Tick Everett’s daughter Amy Jayne Everett, affectionately known as Dolly, died by suicide on January 3.
Mr Everett said his daughter was bullied so badly she felt she needed to “escape the evil in this world”.
“I know for some suicide is considered cowardly but I guarantee those people wouldn’t have half the strength that my precious little angel had,” Mr Everett wrote on Facebook, in a message also signed by his wife Kate and elder daughter Meg.
“Unfortunately Dolly will never know the great pain and emptiness left behind,” he wrote.
Dolly Everett took her own life after being bullied.Source:Facebook
Mr Everett urged people to stop bullying and share this photo of his daughter to spread awareness about the issue, using the hashtag #StopBullyingNow.
The social media campaign launched following Dolly’s death.Source:Facebook
He also called out his daughter’s bullies directly.
“If by some chance the people who thought this was a joke and made themselves feel superior by the constant bullying and harassment see this post, please come to our service and witness the complete devastation you have created,” he wrote.
“The second is for the strong ones, lets stop the bullies no matter where, but especially in our kids, as the old saying goes. You will never know what have until it’s gone.”
Dolly Everett (right) with her family, (L-R) sister Meg, mother Kate and Dad Tick.Source:Facebook
Mr Everett thanked those who had reached out to the family since Dolly’s death and offered their support.
His post has been liked and shared hundreds of times and received hundreds of comments from supporters.
“My deepest condolences to your family. No words will ever ease your pain. A beautiful young lady taken far too soon,” one person wrote.
Another said: “Sending big love, strength & prayers to you all & family ♥️ Thinking of you all at this horrible heartbreaking time.”
“I would like to thank everybody for their kind and supportive words over the last few days it is truly amazing,” Mr Everett wrote.
“This week has been an example of how social media should be used, it has also been an example of how it shouldn’t be.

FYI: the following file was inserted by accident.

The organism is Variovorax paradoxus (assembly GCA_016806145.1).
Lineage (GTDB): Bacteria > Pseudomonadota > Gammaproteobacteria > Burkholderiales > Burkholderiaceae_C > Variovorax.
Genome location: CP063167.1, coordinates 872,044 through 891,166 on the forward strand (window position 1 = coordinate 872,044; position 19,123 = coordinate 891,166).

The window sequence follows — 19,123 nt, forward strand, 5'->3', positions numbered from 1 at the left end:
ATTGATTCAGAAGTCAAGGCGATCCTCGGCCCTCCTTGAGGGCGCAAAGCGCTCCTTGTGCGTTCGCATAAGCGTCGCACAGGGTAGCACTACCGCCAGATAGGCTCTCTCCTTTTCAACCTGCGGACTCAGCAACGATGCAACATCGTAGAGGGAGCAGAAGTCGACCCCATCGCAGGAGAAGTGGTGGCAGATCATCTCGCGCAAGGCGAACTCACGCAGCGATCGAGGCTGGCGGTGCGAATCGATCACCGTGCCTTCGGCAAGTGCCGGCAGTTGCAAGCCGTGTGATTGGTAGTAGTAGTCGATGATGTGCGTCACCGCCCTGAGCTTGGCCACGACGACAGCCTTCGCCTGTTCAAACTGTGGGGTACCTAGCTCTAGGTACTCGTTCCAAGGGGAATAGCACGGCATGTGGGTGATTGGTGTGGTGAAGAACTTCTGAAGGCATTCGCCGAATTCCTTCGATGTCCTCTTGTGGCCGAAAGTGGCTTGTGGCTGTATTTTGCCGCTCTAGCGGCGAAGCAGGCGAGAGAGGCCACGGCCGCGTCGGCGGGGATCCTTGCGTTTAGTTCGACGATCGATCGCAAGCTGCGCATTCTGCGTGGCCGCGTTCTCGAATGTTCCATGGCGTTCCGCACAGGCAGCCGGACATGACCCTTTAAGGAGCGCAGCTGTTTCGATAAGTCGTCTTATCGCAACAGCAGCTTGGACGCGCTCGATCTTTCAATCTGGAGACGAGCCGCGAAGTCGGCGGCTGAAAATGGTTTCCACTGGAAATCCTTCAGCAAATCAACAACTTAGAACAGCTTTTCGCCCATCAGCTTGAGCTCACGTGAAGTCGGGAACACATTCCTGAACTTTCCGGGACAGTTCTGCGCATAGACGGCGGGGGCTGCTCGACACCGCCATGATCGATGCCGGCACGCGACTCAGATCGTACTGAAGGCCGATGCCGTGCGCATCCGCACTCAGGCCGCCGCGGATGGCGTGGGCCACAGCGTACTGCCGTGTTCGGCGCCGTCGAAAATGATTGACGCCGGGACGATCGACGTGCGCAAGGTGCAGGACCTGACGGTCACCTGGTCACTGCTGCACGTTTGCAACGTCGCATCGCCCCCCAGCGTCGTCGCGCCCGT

“If we can help other precious lives from being lost and the suffering of so many, then Doll’s life will not be wasted.”
Dolly was once the face of the iconic Australian hat brand Akubra. The brand has left a tribute to Dolly on its social media accounts, supporting the #StopBullyingNow campaign.
“This is not an easy post to write. We were shocked and distressed to hear of the passing of “Dolly” — the young girl many of you will recognise as the face of our past Christmas adverts,” the brand said.
“Dolly could be anyone’s daughter, sister, friend. We need to make sure that anyone in crisis knows there is always someone to talk to. Be a friend, check up on your mates.”
We are shocked and distressed to hear of the passing of “Dolly” – the young girl many of you will recognise from our past Christmas adverts. This beautiful photo was taken 8 years ago. Dolly chose to end her life to escape the bullying she was being subjected to. She was not even 15 years old. To think that anyone could feel so overwhelmed and that suicide was their only option is unfathomable. Bullying of any kind is unacceptable. It is abuse and it is time for us to stand up when we see any kind of bullying behaviour. Dolly could be anyone’s daughter, sister, friend. We need to make sure that anyone in crisis knows there is always someone to talk to. Be a friend, check up on your mates. Our hearts go out to Dolly’s family and friends. Amy ‘Dolly’ Everett 1.5.2003-3.1.2018 #stopbullyingnow #doitfordolly #justbekind
A post shared by Akubra Hats Official (@akubraofficial) on
Dolly’s funeral will be held this Friday at Casurina St Primary School in Katherine East, North Territory.
Supporters are encouraged to wear blue, Dolly’s favourite colour, and donate funds to the Dolly’s Dream charity, in lieu of flowers.
If you or anyone you know needs support call Lifeline on 13 11 14, Kids Helpline on 1800 55 1800 or visit Lifeline.org.au